For Better, For Worse

for better for worse

I don’t know about you, but it seems to me emotions are all over the place in these uncertain times. Some people are not comfortable expressing their feelings and others do not even know what they are feeling. It is true that change is an inevitable part of life but sometimes we are not ready for a sudden change.

I think it takes a lot of work to be flexible in difficult times, but it is worth learning so we can “bend under pressure and not break”. Conflicts that happened before covid are just magnified now. Where is the money going to come from? I can’t stand to work from home one more day! We are always together; I have no personal space!! How come I’m worried but you’re not?

How do we manage conflict?

Let’s face it – conflict is inevitable. Dr. Gottman, a marriage therapist, states that in healthy relationships the approach to conflict is “gentle”. When something bothers one person, the other will soften the way they bring up that topic. If it does become negative, they will move toward compromise or at least find a safe space allowing the differences to exist. What has always amazed me is that Dr. Gottman has found that about 70% of conflict in relationships is ongoing. It has no resolution because it is based on differences in personalities and needs. Couples can either learn to talk about it and find some common ground or become stuck in their differences.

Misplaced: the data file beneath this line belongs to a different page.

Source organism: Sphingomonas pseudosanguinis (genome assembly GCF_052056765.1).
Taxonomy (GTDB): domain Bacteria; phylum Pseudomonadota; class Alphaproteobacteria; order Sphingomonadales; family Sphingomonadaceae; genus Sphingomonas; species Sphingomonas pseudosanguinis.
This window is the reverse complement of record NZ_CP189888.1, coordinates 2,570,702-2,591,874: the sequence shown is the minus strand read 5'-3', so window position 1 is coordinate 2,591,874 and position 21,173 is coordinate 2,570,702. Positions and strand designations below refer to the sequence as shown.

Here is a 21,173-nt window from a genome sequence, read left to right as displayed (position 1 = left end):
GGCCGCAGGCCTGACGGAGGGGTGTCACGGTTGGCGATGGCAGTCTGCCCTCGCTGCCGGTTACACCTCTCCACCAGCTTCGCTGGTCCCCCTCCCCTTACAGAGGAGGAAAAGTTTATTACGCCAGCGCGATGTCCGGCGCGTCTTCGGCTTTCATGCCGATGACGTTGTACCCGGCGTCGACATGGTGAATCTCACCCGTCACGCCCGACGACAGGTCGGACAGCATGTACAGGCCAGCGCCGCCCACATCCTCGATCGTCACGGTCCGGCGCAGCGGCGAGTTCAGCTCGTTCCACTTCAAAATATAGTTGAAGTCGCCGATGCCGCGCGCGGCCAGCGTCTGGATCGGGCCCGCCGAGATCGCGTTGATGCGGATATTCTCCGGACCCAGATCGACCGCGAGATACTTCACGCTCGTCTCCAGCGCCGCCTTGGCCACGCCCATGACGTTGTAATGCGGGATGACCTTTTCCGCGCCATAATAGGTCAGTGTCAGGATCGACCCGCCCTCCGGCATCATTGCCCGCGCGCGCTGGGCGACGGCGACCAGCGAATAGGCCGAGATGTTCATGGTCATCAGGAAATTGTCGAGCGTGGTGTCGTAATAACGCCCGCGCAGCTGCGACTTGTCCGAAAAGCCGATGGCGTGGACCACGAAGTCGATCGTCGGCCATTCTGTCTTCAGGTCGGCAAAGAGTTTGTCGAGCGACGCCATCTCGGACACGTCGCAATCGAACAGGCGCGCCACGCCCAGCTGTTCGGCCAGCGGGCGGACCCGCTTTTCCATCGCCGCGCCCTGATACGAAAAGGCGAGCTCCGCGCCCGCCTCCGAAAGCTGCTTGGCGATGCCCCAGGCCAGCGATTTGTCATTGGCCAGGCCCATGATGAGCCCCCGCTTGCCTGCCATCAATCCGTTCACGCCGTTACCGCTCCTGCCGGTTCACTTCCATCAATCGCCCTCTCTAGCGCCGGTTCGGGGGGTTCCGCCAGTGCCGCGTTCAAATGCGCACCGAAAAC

With covid each person may have different reactions because they: a) experience fear differently, b) each cope with the unknown differently, c) or past experiences affect how each respond today. In order to deal with these differences couples need to understand where the other is coming from and this takes time.

Turn Towards each Other

The key in understanding your spouse is to make him/her feel safe about sharing how they deal with the unknown (or even share how they don’t know how they deal with the unknown). Dr. Gottman says there is a request in every complaint, the trick is to find the request in your partner’s complaint. Can you share what your request is in place of the complaint? It is true that pain is a part of everyone’s life. What have you learned from uncertainty in your life? Can you share it with your spouse? Take time to recognize your partners struggles and kindly respond.

If you would like to read more about the Center and its approach to marriage therapy, please click on the link.

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